Windows Server 2008: Creating and Maintaining System State Backups on Your Domain Controller

I was very excited when I started to play around with the first beta versions of Windows Server 2008 and experiment with the latest security improvements. At first, I wanted to start with one of the more basics and important things on this new server: Active Directory.

Several improvements were made on security matters that we can find it related to Active Directory: Read-Only DCs, more group policies, auditing enhancements, etc. After installing a small lab to check all these features, I finally arrive to another important Active Directory matter: Backing up and Restoring Data from a Domain Controller.

I was pretty disappointed at first when I realized that there was no easy way to backup a system state from a Domain Controller. Even more disappointed when I couldn’t find out the way to schedule a system state backup! Well on this post I want to review the way to simply schedule a system state backup on a Domain Controller and maintain those backups by removing the old ones from the backup catalog.


a. A secondary hard drive on the domain controller. It cannot be a network drive.
The only storage point possible for backing up your server is using a secondary hard drive that can only be attached locally.

b. Having the Windows Server Backup feature installed.

The first thing that you must know to start backing up data from Windows Server 2008 is that the backup tool is not installed by default, like it was on Windows Server 2003 with ntbackup. To install it:

a. Open Windows Server Manager snap-in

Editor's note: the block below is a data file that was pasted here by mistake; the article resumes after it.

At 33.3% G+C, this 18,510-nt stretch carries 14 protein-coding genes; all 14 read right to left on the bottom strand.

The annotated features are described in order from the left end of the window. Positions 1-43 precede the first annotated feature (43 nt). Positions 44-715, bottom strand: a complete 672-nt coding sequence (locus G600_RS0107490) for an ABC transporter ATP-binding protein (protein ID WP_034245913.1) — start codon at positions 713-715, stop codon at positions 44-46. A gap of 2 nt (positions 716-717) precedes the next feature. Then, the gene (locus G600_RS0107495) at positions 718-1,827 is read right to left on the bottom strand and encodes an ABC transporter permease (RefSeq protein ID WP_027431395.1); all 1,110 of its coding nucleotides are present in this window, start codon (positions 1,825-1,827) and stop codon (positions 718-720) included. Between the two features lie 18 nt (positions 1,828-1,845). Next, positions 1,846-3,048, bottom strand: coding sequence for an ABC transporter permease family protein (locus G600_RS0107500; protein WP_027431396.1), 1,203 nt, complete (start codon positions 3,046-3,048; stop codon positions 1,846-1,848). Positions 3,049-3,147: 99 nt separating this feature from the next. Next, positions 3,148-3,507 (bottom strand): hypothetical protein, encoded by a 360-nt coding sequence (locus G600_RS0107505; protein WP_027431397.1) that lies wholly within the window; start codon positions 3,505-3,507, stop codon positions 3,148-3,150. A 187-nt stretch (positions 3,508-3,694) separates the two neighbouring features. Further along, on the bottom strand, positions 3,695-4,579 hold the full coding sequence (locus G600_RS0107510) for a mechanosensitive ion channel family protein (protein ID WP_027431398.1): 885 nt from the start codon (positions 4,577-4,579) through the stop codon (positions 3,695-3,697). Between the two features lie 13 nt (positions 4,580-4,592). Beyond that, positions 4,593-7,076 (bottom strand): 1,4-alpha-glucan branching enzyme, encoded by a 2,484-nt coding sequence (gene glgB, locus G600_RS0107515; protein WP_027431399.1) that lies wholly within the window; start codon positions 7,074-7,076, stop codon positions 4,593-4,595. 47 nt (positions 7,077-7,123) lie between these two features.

b. Access Features section and click on Add a New Feature

c. Select Windows Server Backup including the sub-item “Command Line Tools

i. This will also need Powershell

d. Click on Install.

Scheduling System State Backup

If you check the GUI of the Windows Server Backup you’ll see that there’s no way to backup the system state from there:

The only way to backup the system state using this tool is using the command line. So, to use this backup feature as a scheduled task, we are going to create a .bat file and schedule this batch file to run on our desired time (actually you can skip creating the .bat file, and just use task scheduler with the right parameters).

1. Open notepad and insert:

@echo off

e:” is your local hard drive where the backup catalog will be stored.

-quiet”: is the parameter used to not ask for confirmation

2. Save it as a batch file. Like: systemstatebackup.bat

3. Open Task Scheduler and create a “New Task”. The task properties window will open.

4. On the “General” tab select:

a. “Run whether the user is logged or not

b. “Run with the highest privileges

5. On the “Triggers” tab, click on “New”:

Here is where you select how often the backup task will run. This is an example of a task running weekly:

6. On “Actions” click on “New” and select to “Start a Program” and browse the batch file you just created.

7. Click on “OK” and the schedule task is ready.

You can manually run this task on demand by right-clicking it and selecting “Run”.

This task to complete takes between 40 minutes to 1 hour (or even more), depending on the system state data (Active Directory, DNS, registry, certificates, etc).

This is the process running

I have the backup… but what a hell is this??

Probably your first impression on the backup won’t be the best:

You don’t have permissions to see the backup files at first

You don’t see a simple .bkf file as it was when you used ntbackup

The size of every backup (that means every time you run the task) is as much as the size of the system drive

After all that, maintaining those backups sounds a little bit hard to do, the backup hard drive will significantly increase in a few weeks and for sure, you won’t be feeling much comfortable if you just try to delete.

Keeping It Simple… and smaller